Monday, May 13, 2019


Release date:
Kerala: March 1, 2019
Delhi: March 8, 2019

Suraj Venjaramoodu, Madhupal, Sunil Sukhada

When the closing credits of a film spell “choreography” as “corriography”, it does not require much imagination to guess what went before. For evidence of Daivam Sakshi’s extreme amateurishness, look no further than that misspelling.

To say that director Snehajith’s film resembles something a kindergarten kid might roll out would be to insult kindergarten kids. Daivam Sakshi is not just a juvenile sermon on Hindu-Muslim amity that switches midway to Muslim stereotyping, the production quality is C-grade and it features the most insistent, meaningless, irritating background score I have heard in a Malayalam film in recent times.

The point then is, what is Suraj Venjaramoodu doing in this low-brow project?

This is not a casual question. Too often we let character artistes off lightly for participating in rubbish, with the excuse that everyone has a home to run, loans to repay and so on. Sorry, that excuse should not cut ice here because Venjaramoodu, who seems to be in every second Malayalam film being made these days, sometimes in small roles and occasionally playing the lead, is clearly not short of work.

When the star of Thondimuthalum Driksakshiyum appears on the poster of any film, he guarantees it attention. With great power, great respect from the audience and great critical acclaim comes great responsibility, Sir. Apologies therefore for not excusing you for lending your name to this rag called Daivam Sakshi.

Venjaramoodu here plays an autorickshaw driver called Sethu, a kind Hindu man whose Muslim friend Iqbal runs a shop selling pooja materials to devotees visiting the temple across the road. Iqbal’s choice of business raises eyebrows among conservatives in both communities, a response that seems to surprise the gentleman and his wife. Their naivete is part of the film’s effort, which lasts throughout the first half, to build up Iqbal as the golden-hearted stereotype of a minority community member seen in cinemas across the world.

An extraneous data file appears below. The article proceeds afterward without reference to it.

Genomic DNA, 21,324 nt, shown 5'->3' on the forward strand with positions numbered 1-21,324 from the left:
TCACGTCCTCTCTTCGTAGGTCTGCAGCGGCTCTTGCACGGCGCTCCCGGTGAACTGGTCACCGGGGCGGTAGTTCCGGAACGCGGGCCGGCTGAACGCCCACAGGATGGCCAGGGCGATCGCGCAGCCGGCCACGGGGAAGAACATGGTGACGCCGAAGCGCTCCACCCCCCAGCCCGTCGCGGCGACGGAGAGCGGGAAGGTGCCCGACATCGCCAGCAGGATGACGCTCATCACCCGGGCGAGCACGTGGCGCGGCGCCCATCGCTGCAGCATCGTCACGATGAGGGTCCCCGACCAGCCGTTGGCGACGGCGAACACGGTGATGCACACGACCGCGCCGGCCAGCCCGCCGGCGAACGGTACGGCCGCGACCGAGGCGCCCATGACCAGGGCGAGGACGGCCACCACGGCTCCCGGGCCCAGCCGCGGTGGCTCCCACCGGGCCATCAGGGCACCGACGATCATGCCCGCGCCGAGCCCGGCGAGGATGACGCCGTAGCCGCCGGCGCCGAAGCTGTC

Positive stereotyping is perhaps the most dangerous form of othering because it is deceptive, and in this case is a set-up for the rest of Daivam Sakshi that throws up that other Muslim stereotype, the currently prevalent one of the Muslim as a (potential) terrorist.

That all this comes in a Malayalam venture is surprising and disappointing, because one of the great things about contemporary Malayalam cinema is the extent of representation of religious minorities in stories. Minority community members are not treated as curios by Mollywood, but as regular people – good, bad, beautiful and ugly.

The team of Daivam Sakshi is clearly incapable of that kind of finesse, intelligence and open-mindedness.

The film’s ‘story’ is nothing but a potpourri of plot points and clichés, it is abysmal in every technical department, and the editing is over-enthusiastic to the point of being laughable (just stop those pointless wipes, please).

The audio quality of Daivam Sakshi is so bad, it is shocking that mainstream theatres have actually given this film a platform. And then there is that poorly shot, terribly lit song and dance sequence in a nightclub that tries very hard to ape Entammede jimiki kamal (the superhit from Velipadinte Pusthakam) to embarrassing effect.

I remember once writing in a review that Kerala is so beautiful, you could place a camera at any random spot and come up with spectacular frames. I was wrong. Daivam Sakshi has zeroed in on perhaps the only cinematographer in existence who could make even God’s Own Country look unremarkable. 

This is not “cinema”, this is nothingness. Why did you agree to be a part of such nonsense, Mr Venjaramoodu?

Rating (out of five stars): -10

CBFC Rating (India):
Running time:
103 minutes

This review has also been published on Firstpost:

Poster courtesy:

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